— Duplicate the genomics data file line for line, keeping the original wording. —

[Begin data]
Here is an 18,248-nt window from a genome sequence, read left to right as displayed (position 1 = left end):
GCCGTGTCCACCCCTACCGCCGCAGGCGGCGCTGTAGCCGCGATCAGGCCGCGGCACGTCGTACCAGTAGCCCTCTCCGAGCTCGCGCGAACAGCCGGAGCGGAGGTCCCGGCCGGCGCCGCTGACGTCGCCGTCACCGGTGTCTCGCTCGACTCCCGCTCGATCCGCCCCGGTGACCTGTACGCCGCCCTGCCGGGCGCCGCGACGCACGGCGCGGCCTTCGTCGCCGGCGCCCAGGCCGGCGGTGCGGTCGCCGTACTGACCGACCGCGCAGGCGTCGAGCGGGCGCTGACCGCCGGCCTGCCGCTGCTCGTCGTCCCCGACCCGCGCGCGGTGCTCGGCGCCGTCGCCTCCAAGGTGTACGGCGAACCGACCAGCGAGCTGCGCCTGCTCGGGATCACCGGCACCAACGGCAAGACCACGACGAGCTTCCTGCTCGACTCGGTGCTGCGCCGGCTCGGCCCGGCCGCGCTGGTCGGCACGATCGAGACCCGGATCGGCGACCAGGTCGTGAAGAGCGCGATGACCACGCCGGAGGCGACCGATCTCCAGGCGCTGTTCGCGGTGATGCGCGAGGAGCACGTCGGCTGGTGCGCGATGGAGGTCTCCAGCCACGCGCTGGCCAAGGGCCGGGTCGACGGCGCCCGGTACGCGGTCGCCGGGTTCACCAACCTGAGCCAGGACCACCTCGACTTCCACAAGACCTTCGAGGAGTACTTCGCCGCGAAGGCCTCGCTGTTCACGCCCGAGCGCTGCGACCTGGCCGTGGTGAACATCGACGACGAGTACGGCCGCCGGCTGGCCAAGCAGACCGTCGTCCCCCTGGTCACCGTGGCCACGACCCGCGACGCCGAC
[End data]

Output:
Here is an 18,248-nt window from a genome sequence, read left to right as displayed (position 1 = left end):
GCCGTGTCCACCCCTACCGCCGCAGGCGGCGCTGTAGCCGCGATCAGGCCGCGGCACGTCGTACCAGTAGCCCTCTCCGAGCTCGCGCGAACAGCCGGAGCGGAGGTCCCGGCCGGCGCCGCTGACGTCGCCGTCACCGGTGTCTCGCTCGACTCCCGCTCGATCCGCCCCGGTGACCTGTACGCCGCCCTGCCGGGCGCCGCGACGCACGGCGCGGCCTTCGTCGCCGGCGCCCAGGCCGGCGGTGCGGTCGCCGTACTGACCGACCGCGCAGGCGTCGAGCGGGCGCTGACCGCCGGCCTGCCGCTGCTCGTCGTCCCCGACCCGCGCGCGGTGCTCGGCGCCGTCGCCTCCAAGGTGTACGGCGAACCGACCAGCGAGCTGCGCCTGCTCGGGATCACCGGCACCAACGGCAAGACCACGACGAGCTTCCTGCTCGACTCGGTGCTGCGCCGGCTCGGCCCGGCCGCGCTGGTCGGCACGATCGAGACCCGGATCGGCGACCAGGTCGTGAAGAGCGCGATGACCACGCCGGAGGCGACCGATCTCCAGGCGCTGTTCGCGGTGATGCGCGAGGAGCACGTCGGCTGGTGCGCGATGGAGGTCTCCAGCCACGCGCTGGCCAAGGGCCGGGTCGACGGCGCCCGGTACGCGGTCGCCGGGTTCACCAACCTGAGCCAGGACCACCTCGACTTCCACAAGACCTTCGAGGAGTACTTCGCCGCGAAGGCCTCGCTGTTCACGCCCGAGCGCTGCGACCTGGCCGTGGTGAACATCGACGACGAGTACGGCCGCCGGCTGGCCAAGCAGACCGTCGTCCCCCTGGTCACCGTGGCCACGACCCGCGACGCCGAC